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  1. #1
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    Me & Hubby starting to Bike... help!

    My husband and I are looking at purchasing bikes to start recreational biking for now, then maybe getting into travelling throughout our province or neighboring ones. We don't intend to become extremely serious but think it is a good idea for fitness and traveling without the kids.

    We are thinking of getting the Schwinn 700c Merano's. Because we are buying 2 bikes, we don;t have a huge budget - they are currently on sale for $299CAD. Any comments on the bike, or tips on how to prepare to travel with a bike?

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    Any links to bike?
    See the touring forum for more info.
    You can tour on almost any kind of bike including entry-level hybids.
    Do ensure that the bikes fit you well and are properly adjusted. A local bike shop (LBS) will ensure that final assembly is good . A really good LBS will check the spoke tension to ensure a strong wheel.
    Maker sure the frame is equipped with threaded eyelets to mount a rear luggage rack + fenders.

  3. #3
    Senior Member late's Avatar
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    Go to a bike shop. A week after you buy it things will start to get out of whack.
    The bike shop will adjust it for free during the break in period.
    It is during this period most bikes get left in the garage.....
    Don't forget helmets, and bike shorts help. Expect your butt to be sore
    for a couple weeks, it goes away.

  4. #4
    Faster but still slow slowandsteady's Avatar
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    Definitely go to a bike shop and get fitted. Even a couple of ill fitted centimeters here and there, can add up to misery on a long bike ride. You can tour on just about anything, but a dedicated touring bike that has the ideal geometry and all the eyelets for racks & panniers, or a hybrid with thin slick tires is your best bet. Hybrids are pretty cheap and in the range you mentioned. New touring bikes may be out of your price range, but you can certainly go the used route and get an excellent bike for the prices you mentioned. The other thing to look for is a wide gearing range which touring bikes and most hybrids have. If you tour, you don't want to be expending a lot of energy going up hills in too high a gear. Having a triple in front and and a mega range cassette(as small as 11 teeth, and as large as 34 teeth, or something close to that) in back will really help conserve energy.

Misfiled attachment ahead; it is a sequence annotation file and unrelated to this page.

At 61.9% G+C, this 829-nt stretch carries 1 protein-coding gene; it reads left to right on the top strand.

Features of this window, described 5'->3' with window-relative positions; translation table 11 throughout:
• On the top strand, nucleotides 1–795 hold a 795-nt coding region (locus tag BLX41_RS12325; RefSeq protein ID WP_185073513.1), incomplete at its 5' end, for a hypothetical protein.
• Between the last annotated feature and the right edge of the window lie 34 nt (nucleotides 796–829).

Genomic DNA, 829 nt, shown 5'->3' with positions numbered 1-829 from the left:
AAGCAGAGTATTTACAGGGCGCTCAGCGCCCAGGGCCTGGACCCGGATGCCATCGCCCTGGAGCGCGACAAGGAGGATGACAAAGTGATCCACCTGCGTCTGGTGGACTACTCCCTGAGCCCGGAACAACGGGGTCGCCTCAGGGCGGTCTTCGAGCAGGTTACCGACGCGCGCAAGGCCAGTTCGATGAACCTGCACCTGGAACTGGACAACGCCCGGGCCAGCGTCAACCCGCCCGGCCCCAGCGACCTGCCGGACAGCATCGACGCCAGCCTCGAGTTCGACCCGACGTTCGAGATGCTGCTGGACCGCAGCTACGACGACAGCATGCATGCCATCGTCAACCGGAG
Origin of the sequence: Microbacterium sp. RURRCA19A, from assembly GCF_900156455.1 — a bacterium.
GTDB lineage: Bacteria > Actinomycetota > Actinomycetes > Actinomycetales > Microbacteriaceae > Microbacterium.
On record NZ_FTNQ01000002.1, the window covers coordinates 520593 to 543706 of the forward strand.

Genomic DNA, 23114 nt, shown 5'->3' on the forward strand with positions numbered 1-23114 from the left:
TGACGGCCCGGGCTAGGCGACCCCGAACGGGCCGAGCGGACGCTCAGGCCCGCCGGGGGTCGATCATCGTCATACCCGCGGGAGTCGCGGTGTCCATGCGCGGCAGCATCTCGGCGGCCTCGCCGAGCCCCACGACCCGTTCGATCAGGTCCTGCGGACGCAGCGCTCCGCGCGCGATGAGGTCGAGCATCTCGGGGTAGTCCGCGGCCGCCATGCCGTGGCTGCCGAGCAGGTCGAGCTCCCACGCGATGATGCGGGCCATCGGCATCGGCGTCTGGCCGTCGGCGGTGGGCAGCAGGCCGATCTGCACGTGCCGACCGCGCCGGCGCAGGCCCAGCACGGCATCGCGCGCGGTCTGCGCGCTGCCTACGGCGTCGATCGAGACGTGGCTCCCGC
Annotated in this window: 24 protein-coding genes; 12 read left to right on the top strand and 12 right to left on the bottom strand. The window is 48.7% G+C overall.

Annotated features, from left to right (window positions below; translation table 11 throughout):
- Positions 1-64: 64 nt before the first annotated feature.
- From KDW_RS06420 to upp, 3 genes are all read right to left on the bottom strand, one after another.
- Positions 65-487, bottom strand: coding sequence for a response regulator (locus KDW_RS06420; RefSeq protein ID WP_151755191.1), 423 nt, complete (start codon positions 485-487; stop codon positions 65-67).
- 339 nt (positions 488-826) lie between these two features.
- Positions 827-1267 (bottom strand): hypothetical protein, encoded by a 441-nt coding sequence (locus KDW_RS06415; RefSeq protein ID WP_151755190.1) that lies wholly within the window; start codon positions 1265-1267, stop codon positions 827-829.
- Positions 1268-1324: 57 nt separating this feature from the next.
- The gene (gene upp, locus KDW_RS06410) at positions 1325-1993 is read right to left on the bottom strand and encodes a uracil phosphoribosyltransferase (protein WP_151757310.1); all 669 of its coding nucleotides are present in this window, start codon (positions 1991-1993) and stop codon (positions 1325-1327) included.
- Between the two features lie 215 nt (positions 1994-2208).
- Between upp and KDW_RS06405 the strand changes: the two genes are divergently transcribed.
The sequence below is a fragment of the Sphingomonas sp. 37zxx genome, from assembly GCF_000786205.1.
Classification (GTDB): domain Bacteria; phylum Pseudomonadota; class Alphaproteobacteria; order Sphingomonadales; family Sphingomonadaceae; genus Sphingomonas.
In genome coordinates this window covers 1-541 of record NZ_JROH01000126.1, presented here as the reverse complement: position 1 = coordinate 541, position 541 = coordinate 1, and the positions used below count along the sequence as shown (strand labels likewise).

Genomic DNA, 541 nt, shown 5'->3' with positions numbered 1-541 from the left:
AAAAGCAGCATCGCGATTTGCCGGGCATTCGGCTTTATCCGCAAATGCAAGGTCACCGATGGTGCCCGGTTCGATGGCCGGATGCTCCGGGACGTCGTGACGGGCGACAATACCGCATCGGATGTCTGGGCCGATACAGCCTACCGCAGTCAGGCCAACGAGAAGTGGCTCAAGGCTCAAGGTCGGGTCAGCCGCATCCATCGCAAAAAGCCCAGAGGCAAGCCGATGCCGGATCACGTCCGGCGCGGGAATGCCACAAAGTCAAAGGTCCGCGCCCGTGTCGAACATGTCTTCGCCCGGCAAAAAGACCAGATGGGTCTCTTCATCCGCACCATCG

Just looked up the Merano and they have both a suspension seatpost and a fork suspension. If you don't intend to go major offroading, I would do away with suspensions. They just sap the energy from each pedal stroke. Having hybrid tires and a good saddle is enough to keep the ride comfortable. Also, not sure where you are getting the bikes, but online they seem to be selling only two sizes. This can be a big problem if you don't happen to be one of the two sizes they are offering. Also, from the pictures online, I don't see anyway to put a water bottle cage on it.

  5. #5
    Two H's!!! TWO!!!!! chephy's Avatar
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    Quote Originally Posted by New to Biking
    We are thinking of getting the Schwinn 700c Merano's. Because we are buying 2 bikes, we don;t have a huge budget - they are currently on sale for $299CAD. Any comments on the bike, or tips on how to prepare to travel with a bike?